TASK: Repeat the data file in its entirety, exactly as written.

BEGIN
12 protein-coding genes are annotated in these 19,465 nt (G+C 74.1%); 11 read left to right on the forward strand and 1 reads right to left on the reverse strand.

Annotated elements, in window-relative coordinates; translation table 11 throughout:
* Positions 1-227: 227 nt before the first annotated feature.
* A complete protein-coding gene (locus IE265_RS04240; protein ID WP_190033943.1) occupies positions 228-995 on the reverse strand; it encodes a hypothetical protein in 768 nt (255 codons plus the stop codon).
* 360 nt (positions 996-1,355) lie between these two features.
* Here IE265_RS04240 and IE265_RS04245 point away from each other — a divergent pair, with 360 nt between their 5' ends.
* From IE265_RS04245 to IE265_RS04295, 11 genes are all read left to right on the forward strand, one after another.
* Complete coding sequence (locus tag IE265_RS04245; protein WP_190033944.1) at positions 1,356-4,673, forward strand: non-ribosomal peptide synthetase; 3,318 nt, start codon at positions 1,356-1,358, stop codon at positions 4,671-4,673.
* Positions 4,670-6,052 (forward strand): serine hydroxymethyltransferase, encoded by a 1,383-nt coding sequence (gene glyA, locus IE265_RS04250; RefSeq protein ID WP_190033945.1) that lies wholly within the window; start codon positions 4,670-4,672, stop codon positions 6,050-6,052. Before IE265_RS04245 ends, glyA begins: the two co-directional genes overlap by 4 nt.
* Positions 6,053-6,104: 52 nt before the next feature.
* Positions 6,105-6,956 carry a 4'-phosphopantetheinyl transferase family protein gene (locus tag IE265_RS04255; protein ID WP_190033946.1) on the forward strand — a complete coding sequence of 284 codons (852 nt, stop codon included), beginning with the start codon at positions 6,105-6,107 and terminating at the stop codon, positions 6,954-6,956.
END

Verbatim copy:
12 protein-coding genes are annotated in these 19,465 nt (G+C 74.1%); 11 read left to right on the forward strand and 1 reads right to left on the reverse strand.

Annotated elements, in window-relative coordinates; translation table 11 throughout:
* Positions 1-227: 227 nt before the first annotated feature.
* A complete protein-coding gene (locus IE265_RS04240; protein ID WP_190033943.1) occupies positions 228-995 on the reverse strand; it encodes a hypothetical protein in 768 nt (255 codons plus the stop codon).
* 360 nt (positions 996-1,355) lie between these two features.
* Here IE265_RS04240 and IE265_RS04245 point away from each other — a divergent pair, with 360 nt between their 5' ends.
* From IE265_RS04245 to IE265_RS04295, 11 genes are all read left to right on the forward strand, one after another.
* Complete coding sequence (locus tag IE265_RS04245; protein WP_190033944.1) at positions 1,356-4,673, forward strand: non-ribosomal peptide synthetase; 3,318 nt, start codon at positions 1,356-1,358, stop codon at positions 4,671-4,673.
* Positions 4,670-6,052 (forward strand): serine hydroxymethyltransferase, encoded by a 1,383-nt coding sequence (gene glyA, locus IE265_RS04250; RefSeq protein ID WP_190033945.1) that lies wholly within the window; start codon positions 4,670-4,672, stop codon positions 6,050-6,052. Before IE265_RS04245 ends, glyA begins: the two co-directional genes overlap by 4 nt.
* Positions 6,053-6,104: 52 nt before the next feature.
* Positions 6,105-6,956 carry a 4'-phosphopantetheinyl transferase family protein gene (locus tag IE265_RS04255; protein ID WP_190033946.1) on the forward strand — a complete coding sequence of 284 codons (852 nt, stop codon included), beginning with the start codon at positions 6,105-6,107 and terminating at the stop codon, positions 6,954-6,956.